|Name Marijn Dekkers|
|Similar People Paul Achleitner, Friedrich Bayer, Johann Friedrich Weskott|
Marijn dekkers says bayer is not desperate to do deals
Marijn Emmanuel Dekkers (born 22 September 1957 in Tilburg, The Netherlands) is a Dutch-American manager and chemist. He was CEO of Bayer AG from 1 October 2010 until 30 April 2016. He was appointed Chairman of Unilever in April 2016. He is also a member of Unilever’s Compensation Committee and the Nominating and Corporate Governance Committee.
- Marijn dekkers says bayer is not desperate to do deals
- No drugs for indian poor bayer ceo marijn dekkers
- Awards and recognition
- Personal life
No drugs for indian poor bayer ceo marijn dekkers
Dekkers grew up as the youngest of three children of a merchant in the Dutch city of Tilburg. After attending the local schools, St. Aloysius (primary school) and St. Odulphus (Lyceum), in 1976 he began studying chemistry at the Radboud University in Nijmegen. Three years later he switched to chemical technology at Eindhoven University of Technology, where he received his master's degree and PhD in chemical engineering. From 1985 he worked for General Electric (GE) in research departments in the USA and the Netherlands. In 1988 he was Research Director of the GE range of polymers and subsequently held management positions in various polymer units at GE.
In 1995, Dekkers joined Allied Signal (subsequently Honeywell International Inc.) and took over the management of various business units. In 2000, he became Chief Operating Officer at Boston-based Thermo Electron Corporation, one of the world's leading specialists in the manufacture of laboratory instruments. Within a short time, Dekkers implemented a complete corporate reorganization and became President and CEO in 2002. In this role he initiated further extensive restructuring measures, divesting various organizational units and strengthening the company's core business by means of targeted acquisitions, including the purchase in 2006 of the significantly larger laboratory consumables supplier Fisher Scientific. Dekkers thereby created a company (Thermo Fisher Scientific) with 35,000 employees in six business groups.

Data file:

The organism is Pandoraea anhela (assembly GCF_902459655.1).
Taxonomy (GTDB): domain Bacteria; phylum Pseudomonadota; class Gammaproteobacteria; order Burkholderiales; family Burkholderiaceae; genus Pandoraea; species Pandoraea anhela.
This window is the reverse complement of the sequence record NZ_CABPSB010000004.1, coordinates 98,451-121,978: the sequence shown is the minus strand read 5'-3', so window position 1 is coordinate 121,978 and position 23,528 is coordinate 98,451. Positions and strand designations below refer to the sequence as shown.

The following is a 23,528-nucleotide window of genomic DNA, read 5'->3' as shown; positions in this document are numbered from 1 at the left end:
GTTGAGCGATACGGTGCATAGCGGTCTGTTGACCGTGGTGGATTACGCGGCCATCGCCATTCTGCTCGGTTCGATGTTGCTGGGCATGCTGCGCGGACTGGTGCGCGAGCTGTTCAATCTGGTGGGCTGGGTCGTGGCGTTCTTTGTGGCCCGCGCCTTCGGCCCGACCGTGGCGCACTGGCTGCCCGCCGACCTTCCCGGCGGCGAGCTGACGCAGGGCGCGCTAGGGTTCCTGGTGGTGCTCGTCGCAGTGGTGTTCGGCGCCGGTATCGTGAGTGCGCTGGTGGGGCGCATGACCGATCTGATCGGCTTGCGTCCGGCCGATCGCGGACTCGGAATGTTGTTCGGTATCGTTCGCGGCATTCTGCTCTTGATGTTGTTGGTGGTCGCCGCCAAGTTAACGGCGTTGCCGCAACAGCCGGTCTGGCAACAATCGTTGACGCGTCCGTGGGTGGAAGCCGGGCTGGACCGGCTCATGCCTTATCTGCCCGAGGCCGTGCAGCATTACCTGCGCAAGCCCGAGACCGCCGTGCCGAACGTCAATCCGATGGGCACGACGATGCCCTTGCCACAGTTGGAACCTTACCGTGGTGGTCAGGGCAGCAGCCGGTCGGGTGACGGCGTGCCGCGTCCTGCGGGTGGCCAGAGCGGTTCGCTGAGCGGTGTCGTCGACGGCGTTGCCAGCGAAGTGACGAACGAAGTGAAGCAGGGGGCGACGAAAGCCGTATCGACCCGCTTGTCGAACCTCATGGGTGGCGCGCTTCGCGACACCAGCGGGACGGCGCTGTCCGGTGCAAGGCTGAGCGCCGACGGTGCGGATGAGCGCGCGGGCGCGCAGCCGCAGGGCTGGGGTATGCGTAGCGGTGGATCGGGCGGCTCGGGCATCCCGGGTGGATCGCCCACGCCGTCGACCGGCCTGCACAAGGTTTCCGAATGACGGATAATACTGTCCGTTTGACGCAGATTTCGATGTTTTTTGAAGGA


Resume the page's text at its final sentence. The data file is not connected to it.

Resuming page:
On 1 January 2010 Dekkers was appointed to the board of Bayer AG and on 1 October 2010 he took over as CEO from Werner Wenning.
On 3 June 2014 Bayer AG announced that its Supervisory Board had extended Marijn Dekkers' term as CEO by two years, on expiration of the initial five-year period. Dekkers cited family reasons for extending his contract only until the end of 2016. He left Bayer on 30 April 2016 and was succeeded by Werner Baumann on 1 May 2016. Since April 2016 he is the Chairman of Unilever. He is also a member of Unilever’s Compensation Committee and the Nominating and Corporate Governance Committee.
Dekkers is a member of the Board of Directors of General Electric in the USA. He is President of the German Chemical Industry Association (VCI), Frankfurt, and Vice President of the Federation of German Industry (BDI), Berlin. Dekkers is also a member of the Business Council and the Business Roundtable, two U.S.-based associations of business leaders and CEOs.
Awards and recognition
"Manager of the Year 2014" by German business magazine "Manager Magazin"
"Business person of the Year 2015" by the "Finanzen Verlag" publishing group and the readers of its publications "€uro am Sonntag", "€uro" and "Börse online"
"Most Innovative CEO International 2015" by the German industry's "Innovation Award"
In 2013 some controversy was sparked during a Financial Times panel discussion with relation to Bayer's kidney and liver cancer drug Nexavar.
He spoke at a conference in 2014, saying
So now, is this going to have a big effect on our business model? No, because we did not develop this product for the Indian market, let's be honest. I mean, you know, we developed this product for Western patients who can afford this product, quite honestly.
Médecins Sans Frontières responded to Dekkers comment saying that it
sums up everything that is wrong with the multinational pharmaceutical industry. Bayer is effectively admitting that the drugs they develop are deliberately going to be rationed to the wealthiest patients.
Dekkers replied to this, referring to the decision made by the Indian government, not to protect a patent on Nexavar and the intellectual property of Bayer. He also said:
I regret that what was a quick response from me within the framework of a panel discussion at the recent FT Pharma conference has come across in a different way as it was meant by myself. It could not be more opposite to what I want and we do at Bayer.
Dekkers holds both Dutch and U.S. citizenship. He is married and lives with his wife Andra Moffett Dekkers and his three daughters in Düsseldorf. He is a passionate tennis player.